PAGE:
Brute power

Recep Tayyip Erdogan’s victory in Turkey’s just-concluded presidential election does not come as a surprise.

 His performance as prime minister over the past 11 years was impressive; Turkeys’ economy did well, contributing to its emergence as a regional manufacturing and export powerhouse. Voters acknowledged this by choosing him as president.

 Erdogan’s rise to the presidency is historic. Not only is he Turkey’s first prime minister to become president but he is also the first to do so via a direct election.  His victory in the election has evoked jubilation in Ankara and other cities. However, it has triggered anxiety too over the future of Turkey’s nascent democracy as there are strong signs of Erdogan accelerating the country’s drift towards dictatorship as he is showing strong authoritarian tendencies. He dealt brutally with peaceful protestors, crushed political opponents, dismissed or transferred hundreds of ‘disloyal’ judicial and police officials, jailed journalists and sought to ban social media.

This is likely to increase in the coming years. Although the post of president in Turkey is a ceremonial one, Erdogan has promised to transform it into a more powerful, executive post.

 As prime minister, Erdogan’s moves were moderated to some extent by the outgoing president, the more liberal Abdullah Gul. As president, he will not come under any such constraints. The new prime minister is expected to be someone who is beholden to Erdogan. This and the fact that there is no one in the Justice and Development (AK) Party, who can match Erdogan’s stature, means that the new prime minister will avoid reining in Erdogan.  To create the strong presidency he has talked about, Erdogan needs a two-thirds majority in parliament, which the AK Party lacks at present.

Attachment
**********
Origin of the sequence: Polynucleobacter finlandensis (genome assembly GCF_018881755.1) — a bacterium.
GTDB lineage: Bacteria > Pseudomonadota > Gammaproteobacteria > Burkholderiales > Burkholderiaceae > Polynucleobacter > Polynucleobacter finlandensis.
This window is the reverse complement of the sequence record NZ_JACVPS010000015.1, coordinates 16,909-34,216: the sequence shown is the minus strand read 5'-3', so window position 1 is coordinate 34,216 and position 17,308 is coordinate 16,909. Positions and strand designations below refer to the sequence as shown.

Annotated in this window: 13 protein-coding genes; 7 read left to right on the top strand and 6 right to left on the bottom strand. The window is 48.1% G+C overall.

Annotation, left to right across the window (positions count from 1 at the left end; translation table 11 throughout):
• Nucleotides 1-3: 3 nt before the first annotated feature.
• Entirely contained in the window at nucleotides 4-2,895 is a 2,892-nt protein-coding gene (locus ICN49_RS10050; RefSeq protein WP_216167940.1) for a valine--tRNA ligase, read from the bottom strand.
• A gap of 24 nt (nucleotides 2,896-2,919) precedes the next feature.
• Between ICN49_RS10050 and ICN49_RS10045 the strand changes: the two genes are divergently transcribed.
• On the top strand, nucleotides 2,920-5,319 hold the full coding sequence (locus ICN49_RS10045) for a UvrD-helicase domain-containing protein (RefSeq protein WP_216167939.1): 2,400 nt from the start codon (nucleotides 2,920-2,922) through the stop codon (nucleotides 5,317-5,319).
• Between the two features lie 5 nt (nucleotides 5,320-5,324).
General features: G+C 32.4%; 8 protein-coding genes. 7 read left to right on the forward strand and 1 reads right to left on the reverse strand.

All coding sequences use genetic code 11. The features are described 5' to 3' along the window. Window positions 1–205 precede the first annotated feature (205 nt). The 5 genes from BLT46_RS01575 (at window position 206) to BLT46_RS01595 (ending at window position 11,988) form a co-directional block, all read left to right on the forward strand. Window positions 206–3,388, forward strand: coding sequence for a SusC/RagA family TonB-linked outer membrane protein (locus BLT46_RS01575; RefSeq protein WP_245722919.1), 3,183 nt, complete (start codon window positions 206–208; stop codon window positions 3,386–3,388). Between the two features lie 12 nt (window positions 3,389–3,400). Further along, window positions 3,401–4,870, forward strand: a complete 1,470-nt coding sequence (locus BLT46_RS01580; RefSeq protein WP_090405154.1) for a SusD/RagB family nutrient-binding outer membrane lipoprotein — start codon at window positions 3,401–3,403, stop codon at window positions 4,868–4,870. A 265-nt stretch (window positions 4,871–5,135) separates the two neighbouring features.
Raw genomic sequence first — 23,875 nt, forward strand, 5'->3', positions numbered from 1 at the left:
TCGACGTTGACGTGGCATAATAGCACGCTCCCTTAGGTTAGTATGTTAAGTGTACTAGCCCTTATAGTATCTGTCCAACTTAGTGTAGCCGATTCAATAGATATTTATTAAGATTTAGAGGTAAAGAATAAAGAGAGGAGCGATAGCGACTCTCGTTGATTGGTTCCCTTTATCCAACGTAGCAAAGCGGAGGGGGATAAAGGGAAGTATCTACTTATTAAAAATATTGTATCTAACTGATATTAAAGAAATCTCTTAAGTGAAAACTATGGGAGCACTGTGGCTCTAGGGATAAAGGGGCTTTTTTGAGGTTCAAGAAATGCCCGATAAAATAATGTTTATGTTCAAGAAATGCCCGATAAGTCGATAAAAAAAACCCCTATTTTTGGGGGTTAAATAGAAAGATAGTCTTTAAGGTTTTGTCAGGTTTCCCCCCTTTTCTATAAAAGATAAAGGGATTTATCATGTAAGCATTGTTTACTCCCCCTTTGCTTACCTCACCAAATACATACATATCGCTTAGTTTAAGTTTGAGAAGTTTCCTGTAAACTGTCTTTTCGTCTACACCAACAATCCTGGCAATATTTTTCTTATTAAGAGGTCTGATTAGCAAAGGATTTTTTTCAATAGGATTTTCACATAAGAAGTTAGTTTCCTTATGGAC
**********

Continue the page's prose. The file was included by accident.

However, this is unlikely to inhibit him. As president, he does have the power to chair cabinet meetings, for instance. These powers were not exercised by Erdogan’s predecessors in the presidency but he can be expected to do so.   A highly political person, Erdogan is unlikely to quietly recede into the Presidential Palace or be the non-partisan President mandated by the constitution. He is expected to be an active participant in the fray of day-to-day politics.

An election alone, even one that is free, does not make a country democratic.  Respect for human rights and dissenting opinion, and building democratic institutions are important as well. Erdogan must understand that his authoritarian ways are paving the way for the military’s return to the political arena.

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